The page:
Fournette has 151 carries, Hilliard has 87, Magee 81 and Williams 55. I would expect to see Fournette’s carries increase next season, and that goes for Williams too.

Ah, the question everyone wants answered: Should Brandon Harris get playing time in these last two games?

Look, a championship is out of reach, yes, but LSU can still win double digit games for the fifth straight year – a school record. Miles, I’m sure, would rather finish the regular season 9-3 than 7-5. There’s a big difference there.

I expect Miles to start/play the best players who give him the best chance to win a game. Of late, that’s been Anthony Jennings at QB. But there’s no denying this fact: Harris is more talented and has even been dubbed by Miles as the program’s future. Maybe he should see more series in these last two games than he’s seen on a normal basis.

Another quarterback questions!? Well, of course. LSU has two quarterbacks committed over the next two classes:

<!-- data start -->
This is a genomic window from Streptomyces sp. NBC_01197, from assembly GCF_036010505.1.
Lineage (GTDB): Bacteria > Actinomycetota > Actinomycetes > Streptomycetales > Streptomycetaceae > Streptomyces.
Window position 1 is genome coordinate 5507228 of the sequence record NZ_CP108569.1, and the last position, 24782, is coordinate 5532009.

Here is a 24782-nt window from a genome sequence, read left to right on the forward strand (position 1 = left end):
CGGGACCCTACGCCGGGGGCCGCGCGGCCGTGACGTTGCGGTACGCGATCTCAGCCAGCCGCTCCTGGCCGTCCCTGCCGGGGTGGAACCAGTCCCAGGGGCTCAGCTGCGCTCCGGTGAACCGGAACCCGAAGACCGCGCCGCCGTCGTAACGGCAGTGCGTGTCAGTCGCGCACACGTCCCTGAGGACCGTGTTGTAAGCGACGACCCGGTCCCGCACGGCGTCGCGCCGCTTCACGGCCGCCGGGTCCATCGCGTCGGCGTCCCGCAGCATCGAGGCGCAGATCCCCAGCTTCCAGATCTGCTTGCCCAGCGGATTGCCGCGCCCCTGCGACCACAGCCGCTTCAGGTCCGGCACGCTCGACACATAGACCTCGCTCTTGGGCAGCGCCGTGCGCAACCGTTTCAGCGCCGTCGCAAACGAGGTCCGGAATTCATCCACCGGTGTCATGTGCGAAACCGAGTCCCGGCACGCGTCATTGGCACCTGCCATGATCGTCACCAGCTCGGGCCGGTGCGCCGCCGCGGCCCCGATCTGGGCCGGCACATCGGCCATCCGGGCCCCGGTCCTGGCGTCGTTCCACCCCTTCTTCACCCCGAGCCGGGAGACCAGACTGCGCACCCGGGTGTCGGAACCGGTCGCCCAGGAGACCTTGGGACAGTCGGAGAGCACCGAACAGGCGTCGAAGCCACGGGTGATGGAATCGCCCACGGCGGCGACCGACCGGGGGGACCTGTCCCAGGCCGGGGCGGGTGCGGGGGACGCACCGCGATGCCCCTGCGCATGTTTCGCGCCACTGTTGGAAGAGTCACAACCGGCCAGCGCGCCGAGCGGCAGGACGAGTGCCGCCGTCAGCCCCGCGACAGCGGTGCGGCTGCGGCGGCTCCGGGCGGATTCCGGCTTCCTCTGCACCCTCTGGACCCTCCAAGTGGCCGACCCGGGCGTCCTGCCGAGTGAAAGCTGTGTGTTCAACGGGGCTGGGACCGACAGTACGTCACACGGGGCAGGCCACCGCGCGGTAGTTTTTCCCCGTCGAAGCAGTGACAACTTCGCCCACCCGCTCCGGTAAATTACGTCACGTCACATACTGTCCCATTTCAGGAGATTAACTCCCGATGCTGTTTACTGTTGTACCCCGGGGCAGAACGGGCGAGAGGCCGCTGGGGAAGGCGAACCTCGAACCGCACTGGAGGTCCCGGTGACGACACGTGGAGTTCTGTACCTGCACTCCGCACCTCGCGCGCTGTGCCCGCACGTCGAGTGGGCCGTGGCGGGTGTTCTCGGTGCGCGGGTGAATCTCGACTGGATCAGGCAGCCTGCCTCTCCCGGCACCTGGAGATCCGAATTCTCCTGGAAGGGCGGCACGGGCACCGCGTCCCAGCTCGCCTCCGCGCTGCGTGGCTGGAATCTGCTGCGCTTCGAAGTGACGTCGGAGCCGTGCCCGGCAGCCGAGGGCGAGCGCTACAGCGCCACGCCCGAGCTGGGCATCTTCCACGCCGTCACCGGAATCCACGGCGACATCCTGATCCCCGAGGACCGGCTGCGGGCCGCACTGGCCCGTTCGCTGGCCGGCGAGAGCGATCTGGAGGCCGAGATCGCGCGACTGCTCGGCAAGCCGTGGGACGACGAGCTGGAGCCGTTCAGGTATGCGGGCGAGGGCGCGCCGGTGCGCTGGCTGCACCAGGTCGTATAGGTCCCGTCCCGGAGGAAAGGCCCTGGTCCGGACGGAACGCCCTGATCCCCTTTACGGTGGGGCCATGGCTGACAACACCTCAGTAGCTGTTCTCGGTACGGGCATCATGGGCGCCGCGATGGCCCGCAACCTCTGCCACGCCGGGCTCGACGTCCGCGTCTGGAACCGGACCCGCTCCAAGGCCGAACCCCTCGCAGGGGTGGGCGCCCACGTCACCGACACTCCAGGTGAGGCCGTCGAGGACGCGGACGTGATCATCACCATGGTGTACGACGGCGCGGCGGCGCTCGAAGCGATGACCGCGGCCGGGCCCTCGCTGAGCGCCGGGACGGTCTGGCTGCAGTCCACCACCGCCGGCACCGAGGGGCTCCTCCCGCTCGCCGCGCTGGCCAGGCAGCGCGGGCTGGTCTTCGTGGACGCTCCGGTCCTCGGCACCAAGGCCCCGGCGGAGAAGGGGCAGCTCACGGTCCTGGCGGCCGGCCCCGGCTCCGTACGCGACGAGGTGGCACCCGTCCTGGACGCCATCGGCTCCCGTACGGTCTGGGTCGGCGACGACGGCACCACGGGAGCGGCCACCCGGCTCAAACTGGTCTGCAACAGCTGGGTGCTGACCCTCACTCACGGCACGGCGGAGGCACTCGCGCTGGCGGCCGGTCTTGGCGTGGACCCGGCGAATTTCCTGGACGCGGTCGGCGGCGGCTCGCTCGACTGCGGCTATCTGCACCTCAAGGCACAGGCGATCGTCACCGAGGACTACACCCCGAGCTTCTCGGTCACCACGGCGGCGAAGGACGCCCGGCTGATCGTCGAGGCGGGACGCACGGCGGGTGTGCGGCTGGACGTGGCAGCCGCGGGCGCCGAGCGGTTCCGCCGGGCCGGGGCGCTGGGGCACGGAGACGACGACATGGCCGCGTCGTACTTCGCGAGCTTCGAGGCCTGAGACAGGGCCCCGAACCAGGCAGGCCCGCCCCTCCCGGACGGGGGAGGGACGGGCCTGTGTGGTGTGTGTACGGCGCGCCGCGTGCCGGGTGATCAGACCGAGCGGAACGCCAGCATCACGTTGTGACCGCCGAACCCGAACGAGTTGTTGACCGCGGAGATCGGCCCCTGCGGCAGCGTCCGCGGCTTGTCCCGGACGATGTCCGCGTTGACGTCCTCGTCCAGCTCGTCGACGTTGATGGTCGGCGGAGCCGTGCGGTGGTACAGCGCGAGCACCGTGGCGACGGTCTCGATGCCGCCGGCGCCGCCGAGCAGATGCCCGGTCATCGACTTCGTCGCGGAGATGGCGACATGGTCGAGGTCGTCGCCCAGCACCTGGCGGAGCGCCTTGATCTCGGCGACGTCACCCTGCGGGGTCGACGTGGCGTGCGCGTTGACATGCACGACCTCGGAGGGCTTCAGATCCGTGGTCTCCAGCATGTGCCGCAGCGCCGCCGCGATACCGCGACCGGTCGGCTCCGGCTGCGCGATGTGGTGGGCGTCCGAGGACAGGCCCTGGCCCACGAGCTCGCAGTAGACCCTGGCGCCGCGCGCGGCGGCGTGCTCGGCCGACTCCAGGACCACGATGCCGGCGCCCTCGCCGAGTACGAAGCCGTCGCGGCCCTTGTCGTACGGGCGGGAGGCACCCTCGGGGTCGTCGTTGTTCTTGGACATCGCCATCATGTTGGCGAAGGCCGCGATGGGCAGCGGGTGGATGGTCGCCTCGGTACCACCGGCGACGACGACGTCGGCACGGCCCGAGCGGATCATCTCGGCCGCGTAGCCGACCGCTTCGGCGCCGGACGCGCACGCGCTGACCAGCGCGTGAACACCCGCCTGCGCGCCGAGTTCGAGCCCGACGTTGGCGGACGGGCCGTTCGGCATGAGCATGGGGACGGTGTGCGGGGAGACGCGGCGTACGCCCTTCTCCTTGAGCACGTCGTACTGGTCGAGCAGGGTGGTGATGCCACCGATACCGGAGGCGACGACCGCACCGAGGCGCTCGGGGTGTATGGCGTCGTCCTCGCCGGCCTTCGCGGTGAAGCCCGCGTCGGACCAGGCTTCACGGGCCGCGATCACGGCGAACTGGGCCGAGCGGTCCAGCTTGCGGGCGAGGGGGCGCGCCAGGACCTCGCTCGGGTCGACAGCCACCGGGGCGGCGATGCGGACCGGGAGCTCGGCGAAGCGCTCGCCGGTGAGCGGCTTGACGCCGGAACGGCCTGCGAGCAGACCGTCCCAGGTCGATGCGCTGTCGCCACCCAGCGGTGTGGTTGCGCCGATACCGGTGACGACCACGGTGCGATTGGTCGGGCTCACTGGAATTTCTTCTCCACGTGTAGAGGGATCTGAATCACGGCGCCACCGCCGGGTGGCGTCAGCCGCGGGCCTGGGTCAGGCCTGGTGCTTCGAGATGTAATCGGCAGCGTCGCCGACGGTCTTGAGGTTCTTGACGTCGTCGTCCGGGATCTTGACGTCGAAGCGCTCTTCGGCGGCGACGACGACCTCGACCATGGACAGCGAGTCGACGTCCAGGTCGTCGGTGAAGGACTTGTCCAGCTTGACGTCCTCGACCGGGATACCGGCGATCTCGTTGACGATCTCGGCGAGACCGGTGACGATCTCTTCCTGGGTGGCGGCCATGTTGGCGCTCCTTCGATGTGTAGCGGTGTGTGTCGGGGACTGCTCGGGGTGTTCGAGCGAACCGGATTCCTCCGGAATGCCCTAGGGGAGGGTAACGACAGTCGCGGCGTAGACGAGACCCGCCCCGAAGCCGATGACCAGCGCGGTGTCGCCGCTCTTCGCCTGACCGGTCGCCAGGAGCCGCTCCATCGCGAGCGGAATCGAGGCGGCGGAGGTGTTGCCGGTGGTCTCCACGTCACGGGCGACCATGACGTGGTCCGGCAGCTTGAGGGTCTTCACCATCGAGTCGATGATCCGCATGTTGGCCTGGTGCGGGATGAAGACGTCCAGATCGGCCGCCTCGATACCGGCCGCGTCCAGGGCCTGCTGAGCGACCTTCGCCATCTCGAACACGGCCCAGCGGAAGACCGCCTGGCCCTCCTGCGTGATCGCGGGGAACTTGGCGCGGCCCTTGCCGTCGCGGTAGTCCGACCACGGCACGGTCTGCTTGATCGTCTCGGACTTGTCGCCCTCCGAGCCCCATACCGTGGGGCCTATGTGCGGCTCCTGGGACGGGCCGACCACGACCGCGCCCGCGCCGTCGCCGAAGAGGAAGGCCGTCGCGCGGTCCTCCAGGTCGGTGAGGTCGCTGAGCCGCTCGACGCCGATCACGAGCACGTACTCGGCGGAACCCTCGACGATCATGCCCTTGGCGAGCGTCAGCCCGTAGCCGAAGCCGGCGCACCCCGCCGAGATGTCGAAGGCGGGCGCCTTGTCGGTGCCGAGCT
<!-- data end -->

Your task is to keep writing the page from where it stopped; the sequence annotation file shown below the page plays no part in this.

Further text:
– 2015: Justin McMillian, 3 star, 38th ranked dual-threat QB

– 2016: Feleipe Franks, 4 star, 1st ranked dual threat QB

McMillian, according to recruiting analysts, isn’t a guy who could play immediately. Franks is, they say.

The loss is lingering. There’s no denying that after we spoke with players on Monday. It’s a tough one to swallow, and I expect the hangover to stretch deep into the week.

This is a tough week for LSU. I can’t imagine a more difficult turnaround than this:

Lose in dramatic fashion at home against a top-5 rival in a physically exhausting game and then travel to a lengthy road game to play in 30 degree temperatures and possible snow against a team that hasn’t hasn’t won an SEC game in two years but has been playing well.